Luliconazole is indicated in adults aged 18 years and older for the topical treatment of fungal infections caused by Trichophyton rubrum and Epidermophyton floccosum, specifically tinea pedis, cruris, and corporis.
Luliconazole kills the organisms Trichophyton rubrum and Epidermophyton floccosum, most likely by altering their fungal cell membranes.
Mode of Action:
The exact mechanism of action for luliconazole’s anti-fungal activity is still not known, but luliconazole is thought to inhibit the enzyme lanosterol demethylase. Lanosterol demethylase is needed for the synthesis of ergosterol, which is a major component of the fungus cell membranes.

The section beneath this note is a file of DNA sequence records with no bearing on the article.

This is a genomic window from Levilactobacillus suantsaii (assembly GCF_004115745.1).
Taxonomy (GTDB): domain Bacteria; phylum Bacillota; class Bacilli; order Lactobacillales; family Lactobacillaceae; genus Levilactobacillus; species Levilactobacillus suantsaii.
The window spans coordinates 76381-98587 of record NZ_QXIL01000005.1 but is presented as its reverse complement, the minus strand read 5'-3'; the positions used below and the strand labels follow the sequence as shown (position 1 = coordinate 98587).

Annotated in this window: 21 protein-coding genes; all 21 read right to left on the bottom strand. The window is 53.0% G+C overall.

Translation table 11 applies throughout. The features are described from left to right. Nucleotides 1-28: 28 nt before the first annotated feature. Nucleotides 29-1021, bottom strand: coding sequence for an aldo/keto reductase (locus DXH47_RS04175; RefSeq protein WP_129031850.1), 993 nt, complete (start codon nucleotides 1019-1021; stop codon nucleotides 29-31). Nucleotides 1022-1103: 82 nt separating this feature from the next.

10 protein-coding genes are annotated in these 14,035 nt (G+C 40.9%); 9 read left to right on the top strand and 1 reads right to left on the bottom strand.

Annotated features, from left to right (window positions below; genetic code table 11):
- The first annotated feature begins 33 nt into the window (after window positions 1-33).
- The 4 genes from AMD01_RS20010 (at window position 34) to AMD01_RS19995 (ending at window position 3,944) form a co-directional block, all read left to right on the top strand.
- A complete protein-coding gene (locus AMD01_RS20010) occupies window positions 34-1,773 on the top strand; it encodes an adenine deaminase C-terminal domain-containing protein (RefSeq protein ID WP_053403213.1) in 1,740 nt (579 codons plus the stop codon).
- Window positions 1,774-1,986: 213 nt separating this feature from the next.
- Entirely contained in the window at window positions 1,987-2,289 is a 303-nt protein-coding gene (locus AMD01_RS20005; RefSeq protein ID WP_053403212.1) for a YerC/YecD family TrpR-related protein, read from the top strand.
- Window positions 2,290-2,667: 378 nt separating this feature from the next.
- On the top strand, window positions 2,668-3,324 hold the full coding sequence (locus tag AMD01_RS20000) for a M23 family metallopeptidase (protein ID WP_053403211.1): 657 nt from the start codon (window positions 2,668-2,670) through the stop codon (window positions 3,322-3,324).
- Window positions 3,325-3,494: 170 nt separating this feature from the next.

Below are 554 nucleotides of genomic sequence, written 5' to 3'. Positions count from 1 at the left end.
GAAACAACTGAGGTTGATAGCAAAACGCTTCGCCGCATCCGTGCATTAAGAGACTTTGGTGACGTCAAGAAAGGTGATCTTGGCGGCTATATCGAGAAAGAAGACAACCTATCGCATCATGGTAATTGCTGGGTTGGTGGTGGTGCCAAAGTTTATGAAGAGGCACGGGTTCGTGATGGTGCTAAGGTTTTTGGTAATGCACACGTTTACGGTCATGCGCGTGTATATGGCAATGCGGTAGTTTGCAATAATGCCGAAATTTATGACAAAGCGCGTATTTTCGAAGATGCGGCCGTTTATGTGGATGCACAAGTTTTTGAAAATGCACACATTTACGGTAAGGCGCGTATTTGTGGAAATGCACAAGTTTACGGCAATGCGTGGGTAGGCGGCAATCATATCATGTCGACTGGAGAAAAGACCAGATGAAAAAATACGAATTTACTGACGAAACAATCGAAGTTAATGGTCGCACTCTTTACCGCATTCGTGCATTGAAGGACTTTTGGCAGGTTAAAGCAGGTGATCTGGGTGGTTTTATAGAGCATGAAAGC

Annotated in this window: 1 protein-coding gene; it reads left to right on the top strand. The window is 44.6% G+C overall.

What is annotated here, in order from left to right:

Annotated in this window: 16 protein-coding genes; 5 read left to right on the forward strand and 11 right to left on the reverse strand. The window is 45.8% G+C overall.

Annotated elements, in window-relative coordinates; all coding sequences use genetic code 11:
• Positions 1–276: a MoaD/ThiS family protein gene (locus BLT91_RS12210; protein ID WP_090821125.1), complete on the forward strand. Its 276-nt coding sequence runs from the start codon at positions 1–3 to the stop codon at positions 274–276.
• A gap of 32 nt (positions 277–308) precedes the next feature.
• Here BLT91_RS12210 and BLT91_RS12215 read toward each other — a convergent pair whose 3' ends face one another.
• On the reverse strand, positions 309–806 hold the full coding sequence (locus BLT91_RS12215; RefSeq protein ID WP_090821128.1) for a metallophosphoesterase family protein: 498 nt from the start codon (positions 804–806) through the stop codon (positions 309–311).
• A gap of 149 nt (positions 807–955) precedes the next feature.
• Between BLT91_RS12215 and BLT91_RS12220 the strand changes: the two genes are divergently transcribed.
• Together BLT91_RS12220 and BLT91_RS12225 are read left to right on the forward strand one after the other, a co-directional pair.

The metabolism of luliconazole has yet to be determined.
In clinical trials, no serious toxicity was reported, only local irritation (mild contact dermatitis and cellulitis) at the site of application was found.
Niwano Y, Kuzuhara N, Kodama H, Yoshida M, Miyazaki T, Yamaguchi H: In vitro and in vivo antidermatophyte activities of NND-502, a novel optically active imidazole antimycotic agent. Antimicrob Agents Chemother. 1998 Apr;42(4):967-70. PubmedUchida K, Nishiyama Y, Yamaguchi H: In vitro antifungal activity of luliconazole (NND-502), a novel imidazole antifungal agent. J Infect Chemother. 2004 Aug;10(4):216-9. PubmedLexicomp.FDA label.
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